Oh, did we mention that Johnson's shooting percentages are 34% from the field, including 29% from downtown. Yes you can be a defensive stopper, but at some point you need to help your team at the other end of the court. At only 21 years of age, there is still time for Johnson to turn his career around, but if he continues along this path, the only place you will find stat lines on the Pistons small forward will be on some Euro League website.

9 Chandler Parsons - Memphis Grizzlies

Jennifer Stewart-USA TODAY Sports
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Did you know that this year Parsons is raking in $23 million to average half the stat line that he did four years ago? For more money than ten Devin Bookers, the Memphis Grizzlies receive less than nine points, three rebounds and two helpers a game. Notice the key word. LESS. Actually, if you combine both this season and last season, the Grizzlies still haven't received the same output as the Rockets or the Mavericks did when Parsons was on their payroll. Now sure Parsons has been plagued by injury for a good chunk of his last few seasons, but if you were to line up players from the 2011 draft in order of their financial earnings, would it surprise you to know that the Grizz forward has made more than Klay Thompson, Kyrie Irving or Kawhi Leonard, all three of which are multi time All-Stars, MVPs and NBA Champions.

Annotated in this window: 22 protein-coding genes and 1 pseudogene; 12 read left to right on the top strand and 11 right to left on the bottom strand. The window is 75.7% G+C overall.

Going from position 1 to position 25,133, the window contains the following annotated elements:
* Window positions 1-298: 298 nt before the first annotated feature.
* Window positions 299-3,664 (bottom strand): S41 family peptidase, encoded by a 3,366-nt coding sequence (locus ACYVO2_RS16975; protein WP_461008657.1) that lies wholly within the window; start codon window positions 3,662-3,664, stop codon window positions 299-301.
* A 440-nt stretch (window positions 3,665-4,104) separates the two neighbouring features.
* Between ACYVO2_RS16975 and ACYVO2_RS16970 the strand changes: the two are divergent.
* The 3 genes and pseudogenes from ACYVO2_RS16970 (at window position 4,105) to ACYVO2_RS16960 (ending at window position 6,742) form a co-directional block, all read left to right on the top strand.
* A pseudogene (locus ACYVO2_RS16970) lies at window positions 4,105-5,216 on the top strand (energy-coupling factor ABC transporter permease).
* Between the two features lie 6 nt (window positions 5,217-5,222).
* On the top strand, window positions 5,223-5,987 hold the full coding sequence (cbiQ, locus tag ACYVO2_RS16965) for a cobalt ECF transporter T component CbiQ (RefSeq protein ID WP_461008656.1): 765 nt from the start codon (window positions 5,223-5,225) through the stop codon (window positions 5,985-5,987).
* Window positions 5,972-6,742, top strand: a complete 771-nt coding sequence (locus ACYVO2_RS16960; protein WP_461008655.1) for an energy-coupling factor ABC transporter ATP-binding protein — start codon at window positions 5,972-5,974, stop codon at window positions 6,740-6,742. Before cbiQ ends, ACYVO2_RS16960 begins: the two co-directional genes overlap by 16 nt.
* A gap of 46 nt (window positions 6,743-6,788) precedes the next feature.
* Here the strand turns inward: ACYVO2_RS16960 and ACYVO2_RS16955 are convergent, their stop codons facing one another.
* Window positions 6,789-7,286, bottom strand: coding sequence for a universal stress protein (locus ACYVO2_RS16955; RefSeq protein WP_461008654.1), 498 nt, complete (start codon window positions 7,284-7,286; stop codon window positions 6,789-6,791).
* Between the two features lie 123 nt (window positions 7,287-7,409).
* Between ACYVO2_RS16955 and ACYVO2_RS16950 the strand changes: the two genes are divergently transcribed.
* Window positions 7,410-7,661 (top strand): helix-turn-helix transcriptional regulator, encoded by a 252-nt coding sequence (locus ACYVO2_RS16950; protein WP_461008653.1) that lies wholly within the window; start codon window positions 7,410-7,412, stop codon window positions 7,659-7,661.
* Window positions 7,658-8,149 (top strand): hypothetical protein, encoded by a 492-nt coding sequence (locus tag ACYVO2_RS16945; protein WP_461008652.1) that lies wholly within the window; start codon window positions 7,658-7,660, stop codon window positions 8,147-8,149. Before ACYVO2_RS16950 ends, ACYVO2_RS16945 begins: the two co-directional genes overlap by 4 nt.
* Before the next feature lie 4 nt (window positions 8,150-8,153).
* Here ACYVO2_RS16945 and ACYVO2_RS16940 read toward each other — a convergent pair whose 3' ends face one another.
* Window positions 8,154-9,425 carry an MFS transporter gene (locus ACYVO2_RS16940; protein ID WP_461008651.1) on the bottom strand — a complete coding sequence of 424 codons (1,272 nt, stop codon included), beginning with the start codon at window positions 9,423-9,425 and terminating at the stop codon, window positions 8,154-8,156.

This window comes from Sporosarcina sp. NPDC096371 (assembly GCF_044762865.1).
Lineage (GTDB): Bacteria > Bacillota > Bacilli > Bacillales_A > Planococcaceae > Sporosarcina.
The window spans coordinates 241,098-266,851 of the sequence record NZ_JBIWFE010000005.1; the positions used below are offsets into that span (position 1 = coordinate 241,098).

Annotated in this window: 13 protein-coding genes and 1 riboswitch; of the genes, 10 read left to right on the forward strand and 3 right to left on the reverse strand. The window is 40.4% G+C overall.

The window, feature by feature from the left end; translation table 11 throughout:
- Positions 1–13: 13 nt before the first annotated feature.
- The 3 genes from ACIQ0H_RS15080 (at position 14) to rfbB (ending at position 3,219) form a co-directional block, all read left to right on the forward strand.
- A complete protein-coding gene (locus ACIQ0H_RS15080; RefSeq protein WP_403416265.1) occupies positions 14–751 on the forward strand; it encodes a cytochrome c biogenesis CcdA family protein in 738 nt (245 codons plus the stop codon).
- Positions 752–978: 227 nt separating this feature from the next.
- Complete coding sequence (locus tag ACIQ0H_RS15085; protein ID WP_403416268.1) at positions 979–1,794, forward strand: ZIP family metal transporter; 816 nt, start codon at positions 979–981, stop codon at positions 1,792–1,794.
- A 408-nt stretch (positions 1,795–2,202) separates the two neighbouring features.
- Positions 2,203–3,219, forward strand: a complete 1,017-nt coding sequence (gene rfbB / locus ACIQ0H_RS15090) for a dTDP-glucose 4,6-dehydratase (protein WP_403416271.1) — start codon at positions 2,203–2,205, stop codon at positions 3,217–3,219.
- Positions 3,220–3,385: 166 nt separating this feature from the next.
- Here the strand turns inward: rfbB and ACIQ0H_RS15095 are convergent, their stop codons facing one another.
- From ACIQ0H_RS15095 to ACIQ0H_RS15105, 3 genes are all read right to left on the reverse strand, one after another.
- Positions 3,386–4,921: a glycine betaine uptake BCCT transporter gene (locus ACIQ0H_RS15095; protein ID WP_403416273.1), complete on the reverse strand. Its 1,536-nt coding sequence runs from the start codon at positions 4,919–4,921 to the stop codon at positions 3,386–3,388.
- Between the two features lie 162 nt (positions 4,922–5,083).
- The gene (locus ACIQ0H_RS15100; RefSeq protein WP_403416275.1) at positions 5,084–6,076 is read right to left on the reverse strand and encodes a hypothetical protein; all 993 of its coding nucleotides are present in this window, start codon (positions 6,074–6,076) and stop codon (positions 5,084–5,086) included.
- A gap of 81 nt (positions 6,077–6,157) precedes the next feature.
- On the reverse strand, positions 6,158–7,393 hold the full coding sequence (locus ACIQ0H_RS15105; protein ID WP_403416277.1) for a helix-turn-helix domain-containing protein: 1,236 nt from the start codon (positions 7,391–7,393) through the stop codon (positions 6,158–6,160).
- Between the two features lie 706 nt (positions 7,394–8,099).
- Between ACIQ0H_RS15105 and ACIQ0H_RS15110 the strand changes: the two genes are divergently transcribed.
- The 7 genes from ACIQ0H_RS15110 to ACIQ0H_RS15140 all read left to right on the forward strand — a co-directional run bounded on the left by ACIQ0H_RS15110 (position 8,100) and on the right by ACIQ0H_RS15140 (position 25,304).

8 Kyle Singler - OKC Thunder

Nelson Chenault-USA TODAY Sports

After a decent first three seasons in Detroit where he contributed considerable stats, Singler has seen his production plummet since joining the Thunder three years ago. Following four years at Duke, one overseas and a handful of NBA seasons, the now 29 year old is fortunate just to be collecting a paycheque.

At a time in which most players hit their peak, Singler is the exact opposite. You know how when someone leaves a position of hierarchy in a job that one would try their hardest to claim it by improving their performance. Yeah, umm, when Kevin Durant bounced to the Warriors in 2016, the door opened for Singler. The thing is, 18% from downtown and less than three points a game isn't going to get your any ringing endorsements from the coaching staff. Instead that performance resulted in even less minutes this season.

7 Mario Hezonja - Orlando Magic

Kim Klement-USA TODAY Sports
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It had to be a sign when the Magic were willing to sign Jonathon Simmons to a long term deal when they had originally planned on Hezonja being their small forward of the future. Heck, they would rather move Aaron Gordon back to the three spot rather than play the third year forward.

The Magic were duped into thinking that they were signing a sure shot, athletic stud when they stepped to the podium in June. If 33% from downtown is considered a three ball threat, the Magic need to retool their scouting staff and if athleticism equates to just a couple of rebounds a game, yikes. Put it this way, Elfrid Payton, the Magic's point guard who struggles with shooting from pretty much anywhere outside of a layup shoots a better percentage and averages more rebounds. Double yikes. Oh did we mention that the Magic could have drafted Devin Booker? Triple yikes!